I give lots of assignments to my students. Some of them are reflection papers, but the more interesting assignments are the experiential ones. By this, I mean I assign them to do things that will drive the point of the discussions beyond an intellectual discourse and into real “felt” experience.

For example, part of the creativity module talks about how we can actually and proactively set the tone for the kind of day we want to have. On a certain day, I assign the girls to show up in long gowns for the class, and the guys are asked to wear shoes that don’t match, short pants, and a coat and tie. I then ask them what the experience is like walking down the school corridors dressed up differently from everyone they see. It is an exercise in one’s power to break routine and create new experiences. I had a female student who wore a chador, and it was such a personally moving experience for her. It made her feel empathy and compassion for all Muslim women everywhere.

Throughout the semester I give unconventional assignments and homework.

The last assignment I give at the end of the semester is a lot of fun. It is, in a sense, a summary of alI the lessons from the various subjects we’ve discussed in class. World Music and OPM talk about how people contribute and share music that reflects themselves, and how one needs to come from one’s local setting to be able to contribute in a universal way. The bilingualism module talks about how we switch languages depending on the subject and the person we are talking to. We live in two worlds that we cross back and forth between many times a day. We “wear” two cultures.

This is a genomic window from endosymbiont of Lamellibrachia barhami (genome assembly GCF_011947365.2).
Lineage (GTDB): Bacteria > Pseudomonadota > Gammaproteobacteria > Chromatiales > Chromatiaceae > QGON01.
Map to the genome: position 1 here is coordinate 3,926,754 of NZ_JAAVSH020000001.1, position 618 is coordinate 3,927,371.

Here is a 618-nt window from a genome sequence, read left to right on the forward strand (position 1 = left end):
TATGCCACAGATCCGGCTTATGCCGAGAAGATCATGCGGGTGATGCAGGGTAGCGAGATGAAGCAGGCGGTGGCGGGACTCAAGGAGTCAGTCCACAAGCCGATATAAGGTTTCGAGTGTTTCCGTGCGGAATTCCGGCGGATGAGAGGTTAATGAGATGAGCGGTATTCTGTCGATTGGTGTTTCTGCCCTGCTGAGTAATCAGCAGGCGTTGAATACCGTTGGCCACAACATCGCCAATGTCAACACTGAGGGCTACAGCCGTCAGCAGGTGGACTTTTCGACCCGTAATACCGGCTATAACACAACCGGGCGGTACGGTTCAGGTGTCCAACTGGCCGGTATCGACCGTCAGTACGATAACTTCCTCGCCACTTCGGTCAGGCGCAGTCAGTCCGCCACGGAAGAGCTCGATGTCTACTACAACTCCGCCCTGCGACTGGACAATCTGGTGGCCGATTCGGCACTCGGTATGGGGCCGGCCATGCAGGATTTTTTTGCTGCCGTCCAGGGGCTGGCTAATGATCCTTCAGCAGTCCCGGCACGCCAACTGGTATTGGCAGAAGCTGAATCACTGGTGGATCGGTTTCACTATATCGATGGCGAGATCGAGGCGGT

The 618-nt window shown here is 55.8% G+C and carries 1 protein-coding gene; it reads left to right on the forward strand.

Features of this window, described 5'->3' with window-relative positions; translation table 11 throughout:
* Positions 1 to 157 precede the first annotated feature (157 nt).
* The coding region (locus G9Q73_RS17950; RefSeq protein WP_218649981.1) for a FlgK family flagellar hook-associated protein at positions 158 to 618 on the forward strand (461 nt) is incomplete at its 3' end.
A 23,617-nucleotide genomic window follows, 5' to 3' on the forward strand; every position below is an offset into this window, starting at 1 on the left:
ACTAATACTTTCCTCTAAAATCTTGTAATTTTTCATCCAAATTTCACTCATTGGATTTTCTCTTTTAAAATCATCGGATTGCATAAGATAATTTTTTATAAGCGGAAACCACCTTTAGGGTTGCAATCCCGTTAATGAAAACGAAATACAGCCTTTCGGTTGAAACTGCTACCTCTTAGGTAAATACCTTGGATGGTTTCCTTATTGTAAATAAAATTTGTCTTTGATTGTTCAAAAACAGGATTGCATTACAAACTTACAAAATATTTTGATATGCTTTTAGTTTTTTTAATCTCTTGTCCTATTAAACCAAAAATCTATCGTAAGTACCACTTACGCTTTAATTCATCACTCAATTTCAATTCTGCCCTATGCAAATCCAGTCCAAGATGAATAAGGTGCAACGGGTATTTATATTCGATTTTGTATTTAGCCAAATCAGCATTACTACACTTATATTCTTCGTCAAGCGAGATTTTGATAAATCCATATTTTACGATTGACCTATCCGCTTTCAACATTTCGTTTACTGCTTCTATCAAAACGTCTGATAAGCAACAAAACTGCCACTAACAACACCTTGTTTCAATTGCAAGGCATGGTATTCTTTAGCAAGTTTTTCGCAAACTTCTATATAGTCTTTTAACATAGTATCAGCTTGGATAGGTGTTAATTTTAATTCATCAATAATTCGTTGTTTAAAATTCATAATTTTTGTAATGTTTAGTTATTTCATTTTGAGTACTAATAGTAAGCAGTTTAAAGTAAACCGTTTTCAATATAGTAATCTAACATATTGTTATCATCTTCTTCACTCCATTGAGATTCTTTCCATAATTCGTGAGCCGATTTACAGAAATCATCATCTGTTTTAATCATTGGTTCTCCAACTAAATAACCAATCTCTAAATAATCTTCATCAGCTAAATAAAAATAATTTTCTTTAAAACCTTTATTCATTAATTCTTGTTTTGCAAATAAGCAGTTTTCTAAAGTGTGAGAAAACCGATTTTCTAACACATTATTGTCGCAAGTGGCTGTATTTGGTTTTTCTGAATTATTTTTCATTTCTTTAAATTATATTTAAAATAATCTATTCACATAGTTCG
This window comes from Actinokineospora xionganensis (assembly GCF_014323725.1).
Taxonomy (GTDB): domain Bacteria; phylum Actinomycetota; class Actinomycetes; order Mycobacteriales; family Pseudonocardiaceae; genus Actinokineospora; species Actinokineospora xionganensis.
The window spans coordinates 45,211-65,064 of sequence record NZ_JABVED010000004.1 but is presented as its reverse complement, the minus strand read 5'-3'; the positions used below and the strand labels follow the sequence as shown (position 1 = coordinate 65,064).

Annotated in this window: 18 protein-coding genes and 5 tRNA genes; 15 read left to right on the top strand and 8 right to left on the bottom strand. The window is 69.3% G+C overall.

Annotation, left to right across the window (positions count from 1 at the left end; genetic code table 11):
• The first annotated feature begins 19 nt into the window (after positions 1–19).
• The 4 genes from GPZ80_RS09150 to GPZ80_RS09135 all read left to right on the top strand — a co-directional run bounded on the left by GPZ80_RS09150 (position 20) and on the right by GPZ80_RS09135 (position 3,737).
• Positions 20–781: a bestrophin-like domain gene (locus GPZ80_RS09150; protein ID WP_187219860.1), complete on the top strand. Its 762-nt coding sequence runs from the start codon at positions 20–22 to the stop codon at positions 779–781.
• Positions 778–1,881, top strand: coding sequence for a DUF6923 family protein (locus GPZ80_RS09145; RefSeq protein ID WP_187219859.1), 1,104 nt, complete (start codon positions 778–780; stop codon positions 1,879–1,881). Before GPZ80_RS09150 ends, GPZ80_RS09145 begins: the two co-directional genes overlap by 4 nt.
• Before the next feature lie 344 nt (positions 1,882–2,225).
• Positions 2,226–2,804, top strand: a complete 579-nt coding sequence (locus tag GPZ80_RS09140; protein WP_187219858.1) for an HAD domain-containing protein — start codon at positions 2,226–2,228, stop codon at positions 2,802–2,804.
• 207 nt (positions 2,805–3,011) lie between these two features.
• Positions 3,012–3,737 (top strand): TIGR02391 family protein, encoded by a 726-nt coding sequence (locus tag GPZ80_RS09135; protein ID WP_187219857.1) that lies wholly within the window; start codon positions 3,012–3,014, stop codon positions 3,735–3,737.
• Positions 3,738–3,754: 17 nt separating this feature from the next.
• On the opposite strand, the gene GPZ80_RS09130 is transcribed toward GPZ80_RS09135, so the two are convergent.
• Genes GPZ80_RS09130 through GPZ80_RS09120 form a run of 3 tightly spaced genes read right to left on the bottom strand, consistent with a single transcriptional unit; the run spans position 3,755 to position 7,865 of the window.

The creativity module presents five rules that one must apply in real life. It takes the subject of creativity away from a mind exercise and into a real-life application. The subject of myth talks about old and new symbols and narratives that we as a people connect to and which help us make sense of the world.

The underlying values in many of the subjects are about having authentic experiences and being conscious and present to them. It is not just about having an intellectual discussion that you forget once the course is over.

For the final assignment, I ask my students to take me, their teacher, to a place where I have never been. I tell them that the place I wish to be brought to is their world. In four minutes, they must show me something that I have never seen before.

I ask them to present one thing they are very passionate about. I ask them to do so with the aim of helping me to know them better while surprising and delighting me, or giving me an experience of shock and awe in the process. I ask them to share something about themselves and present it in the most interesting manner.

It can be a daunting experience for many of them. They must go inward and share something of themselves. It is a big challenge. They must not only present something they are passionate about but must do so with creativity, truth and passion.

I had one student who loved baking cookies. What she did was recite the recipe in rap form accompanied with a beat box, and then gave out cookies for everyone to taste afterward.

Some students who appeared to be shy and introverted throughout the semester would surprise everyone by breaking into a Broadway song and dance routine.

I have seen students recite poems, do soliloquies, dance, play the guitar, sing, etc. I had one student who designed bags and shared her story about how she managed to sell them in big outlets and establish her own brand.

I had another who shared her love for photography by showing her favorite sunset photos and explaining how she took them. She also gave away photos after.